The most common disease resulting from Bartonella infection is Cat Scratch Fever or Cat-scratch disease. Symptoms include sterile suppurative papules, slight fever, headache, chills, backache, abdominal pain, malaise, alteration of mental status, and convulsions.
It may take 7 days to two months for Bartonella symptoms appear. Most cases are benign and self-limiting, but lymphadenopathy may persist for several months after other symptoms disappear. The prognosis is generally favorable within one month. Most cases occur in fall and winter in temperate climates.
In immunocompromised patients more severe complications sometimes occur. Bartonella infection has also been linked to Bacillary angiomatosis, Bacillary peliosis, Endocarditis, Bacteremia with fever, Carrion's disease, Myocarditis, Neuroretinitis and Trench Fever. Homeless IV drug users are at increased infection risk.
Transmission and Host Sources
Transmitters are blood-sucking arthropods including ticks, fl eas and body louse. Reservoir hosts are mammals such as domesticated cats, mice, squirrels, rats and dogs.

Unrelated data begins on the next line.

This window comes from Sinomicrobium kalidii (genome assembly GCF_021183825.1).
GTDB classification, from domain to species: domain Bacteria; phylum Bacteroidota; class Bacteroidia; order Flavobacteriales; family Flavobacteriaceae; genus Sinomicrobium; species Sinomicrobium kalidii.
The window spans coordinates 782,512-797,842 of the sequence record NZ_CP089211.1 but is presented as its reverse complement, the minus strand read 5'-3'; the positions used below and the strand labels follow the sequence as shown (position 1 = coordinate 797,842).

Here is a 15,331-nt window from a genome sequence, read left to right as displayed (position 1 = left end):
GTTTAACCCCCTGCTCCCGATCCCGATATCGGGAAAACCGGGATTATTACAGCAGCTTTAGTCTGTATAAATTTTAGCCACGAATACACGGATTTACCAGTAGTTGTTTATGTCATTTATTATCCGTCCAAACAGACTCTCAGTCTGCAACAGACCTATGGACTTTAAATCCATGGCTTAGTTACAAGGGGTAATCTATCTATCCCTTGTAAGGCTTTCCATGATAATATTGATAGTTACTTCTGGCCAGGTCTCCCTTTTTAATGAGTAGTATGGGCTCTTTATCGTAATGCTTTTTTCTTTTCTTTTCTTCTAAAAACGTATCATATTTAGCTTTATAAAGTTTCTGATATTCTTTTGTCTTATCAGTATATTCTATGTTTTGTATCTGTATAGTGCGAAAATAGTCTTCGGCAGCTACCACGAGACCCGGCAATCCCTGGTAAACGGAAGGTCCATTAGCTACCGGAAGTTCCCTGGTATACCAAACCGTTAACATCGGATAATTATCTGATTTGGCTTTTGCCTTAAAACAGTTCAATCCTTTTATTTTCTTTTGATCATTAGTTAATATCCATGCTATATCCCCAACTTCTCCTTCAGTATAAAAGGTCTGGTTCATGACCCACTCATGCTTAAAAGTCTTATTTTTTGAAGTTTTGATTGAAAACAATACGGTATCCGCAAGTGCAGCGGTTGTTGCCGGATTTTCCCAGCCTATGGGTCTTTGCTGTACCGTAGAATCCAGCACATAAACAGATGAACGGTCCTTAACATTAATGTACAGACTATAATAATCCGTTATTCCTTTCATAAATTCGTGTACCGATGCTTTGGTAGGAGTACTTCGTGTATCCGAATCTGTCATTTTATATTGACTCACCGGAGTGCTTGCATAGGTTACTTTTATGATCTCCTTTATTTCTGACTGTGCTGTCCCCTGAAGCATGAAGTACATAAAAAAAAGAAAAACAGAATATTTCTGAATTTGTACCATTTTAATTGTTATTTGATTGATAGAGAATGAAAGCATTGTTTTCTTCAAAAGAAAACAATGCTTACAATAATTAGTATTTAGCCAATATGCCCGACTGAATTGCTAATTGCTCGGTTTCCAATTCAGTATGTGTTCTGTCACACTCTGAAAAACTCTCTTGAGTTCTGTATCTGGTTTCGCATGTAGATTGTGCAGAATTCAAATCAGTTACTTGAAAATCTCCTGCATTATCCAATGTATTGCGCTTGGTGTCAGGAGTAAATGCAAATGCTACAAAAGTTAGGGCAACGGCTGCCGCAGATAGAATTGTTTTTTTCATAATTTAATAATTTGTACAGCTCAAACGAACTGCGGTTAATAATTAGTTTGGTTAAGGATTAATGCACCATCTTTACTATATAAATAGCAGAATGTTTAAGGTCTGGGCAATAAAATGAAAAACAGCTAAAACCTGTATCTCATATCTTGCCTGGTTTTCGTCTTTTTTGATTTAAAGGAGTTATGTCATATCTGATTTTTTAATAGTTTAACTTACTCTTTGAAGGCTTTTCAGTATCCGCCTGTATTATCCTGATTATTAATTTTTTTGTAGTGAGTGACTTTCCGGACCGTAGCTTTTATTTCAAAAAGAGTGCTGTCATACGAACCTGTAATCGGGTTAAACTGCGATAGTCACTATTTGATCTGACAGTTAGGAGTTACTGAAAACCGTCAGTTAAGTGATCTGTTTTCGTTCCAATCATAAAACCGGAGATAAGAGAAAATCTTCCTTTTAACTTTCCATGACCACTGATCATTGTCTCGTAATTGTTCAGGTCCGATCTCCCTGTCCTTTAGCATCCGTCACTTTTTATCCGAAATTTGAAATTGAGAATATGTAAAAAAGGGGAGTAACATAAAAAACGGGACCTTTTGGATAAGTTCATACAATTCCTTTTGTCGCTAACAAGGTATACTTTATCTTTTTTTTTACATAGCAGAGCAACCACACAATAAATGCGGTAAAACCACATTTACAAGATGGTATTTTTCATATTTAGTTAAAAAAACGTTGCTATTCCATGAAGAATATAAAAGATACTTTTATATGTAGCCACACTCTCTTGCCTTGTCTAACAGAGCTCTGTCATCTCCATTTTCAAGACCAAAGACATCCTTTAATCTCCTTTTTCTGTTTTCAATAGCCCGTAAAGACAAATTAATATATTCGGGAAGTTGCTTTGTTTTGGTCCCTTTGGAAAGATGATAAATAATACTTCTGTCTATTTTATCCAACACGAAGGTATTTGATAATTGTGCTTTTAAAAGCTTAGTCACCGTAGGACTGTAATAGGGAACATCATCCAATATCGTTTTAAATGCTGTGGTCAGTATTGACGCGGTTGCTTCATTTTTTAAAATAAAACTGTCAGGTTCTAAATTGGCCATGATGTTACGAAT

Bartonella Infection Cycle
Immediately after infection, the bacteria colonize a primary niche, the endothelial cells. Every 5 days a part of the Bartonella in the endothelial cells are released in the blood stream where they infect erythrocytes. The bacteria then invade and replicate inside the erythrocytes where they multiply to a certain density, and where the erythrocyte is still functioning properly. At this point, the Bartonella simply wait to be taken with the erythrocytes by a blood-sucking arthropod.
Bartonella and Lyme Disease Co-infection
Physicians first reported in 2001 that patients were co-infected with Bartonella and Lyme Disease. Multiple reports of this finding indicate that Bartonella is a tick-transmitted pathogen. Therefore, Lyme patients should be tested for Bartonella co-infection and treated accordingly. It is important to remember, in treating these conditions homeopathically, to include Drainage Remedies and Smart Silver as part of a successful therapy.